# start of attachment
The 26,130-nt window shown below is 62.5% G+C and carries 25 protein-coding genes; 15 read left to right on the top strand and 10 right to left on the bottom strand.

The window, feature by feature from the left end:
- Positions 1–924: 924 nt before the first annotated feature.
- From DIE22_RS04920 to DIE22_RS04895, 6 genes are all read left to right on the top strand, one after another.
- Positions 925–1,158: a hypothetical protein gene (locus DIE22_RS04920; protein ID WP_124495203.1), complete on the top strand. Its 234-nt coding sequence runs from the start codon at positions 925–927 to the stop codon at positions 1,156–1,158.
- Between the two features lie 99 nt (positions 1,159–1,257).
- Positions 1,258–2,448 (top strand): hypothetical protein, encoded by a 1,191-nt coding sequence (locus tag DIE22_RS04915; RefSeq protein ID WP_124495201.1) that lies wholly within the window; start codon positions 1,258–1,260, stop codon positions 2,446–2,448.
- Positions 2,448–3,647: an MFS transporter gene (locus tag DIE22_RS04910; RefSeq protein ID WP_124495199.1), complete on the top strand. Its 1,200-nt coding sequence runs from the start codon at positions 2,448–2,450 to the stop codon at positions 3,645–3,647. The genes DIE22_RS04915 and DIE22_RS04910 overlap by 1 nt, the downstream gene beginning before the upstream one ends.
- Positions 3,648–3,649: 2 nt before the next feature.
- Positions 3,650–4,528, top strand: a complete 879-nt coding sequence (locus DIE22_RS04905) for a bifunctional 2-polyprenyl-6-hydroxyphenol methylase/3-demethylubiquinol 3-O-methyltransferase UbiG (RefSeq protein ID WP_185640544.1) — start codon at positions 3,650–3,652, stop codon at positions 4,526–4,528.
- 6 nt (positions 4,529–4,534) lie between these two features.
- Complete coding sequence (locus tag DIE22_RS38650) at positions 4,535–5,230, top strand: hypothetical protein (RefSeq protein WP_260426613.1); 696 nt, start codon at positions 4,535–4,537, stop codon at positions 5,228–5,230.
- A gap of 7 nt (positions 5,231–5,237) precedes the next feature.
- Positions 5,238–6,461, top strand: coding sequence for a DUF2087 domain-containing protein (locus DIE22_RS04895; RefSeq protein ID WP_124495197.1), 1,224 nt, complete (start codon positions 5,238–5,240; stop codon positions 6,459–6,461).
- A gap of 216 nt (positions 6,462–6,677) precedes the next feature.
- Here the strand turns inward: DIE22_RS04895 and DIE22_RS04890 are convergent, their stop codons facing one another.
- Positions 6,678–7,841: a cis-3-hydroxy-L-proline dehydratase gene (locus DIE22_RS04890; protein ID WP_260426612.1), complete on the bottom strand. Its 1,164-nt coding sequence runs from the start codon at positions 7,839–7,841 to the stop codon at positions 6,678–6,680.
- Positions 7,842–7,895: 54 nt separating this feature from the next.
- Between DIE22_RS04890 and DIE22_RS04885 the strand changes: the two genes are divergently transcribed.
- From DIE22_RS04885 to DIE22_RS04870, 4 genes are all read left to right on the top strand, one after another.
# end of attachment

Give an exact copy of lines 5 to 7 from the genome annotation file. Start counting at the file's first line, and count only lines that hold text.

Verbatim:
- Positions 925–1,158: a hypothetical protein gene (locus DIE22_RS04920; protein ID WP_124495203.1), complete on the top strand. Its 234-nt coding sequence runs from the start codon at positions 925–927 to the stop codon at positions 1,156–1,158.
- Between the two features lie 99 nt (positions 1,159–1,257).
- Positions 1,258–2,448 (top strand): hypothetical protein, encoded by a 1,191-nt coding sequence (locus tag DIE22_RS04915; RefSeq protein ID WP_124495201.1) that lies wholly within the window; start codon positions 1,258–1,260, stop codon positions 2,446–2,448.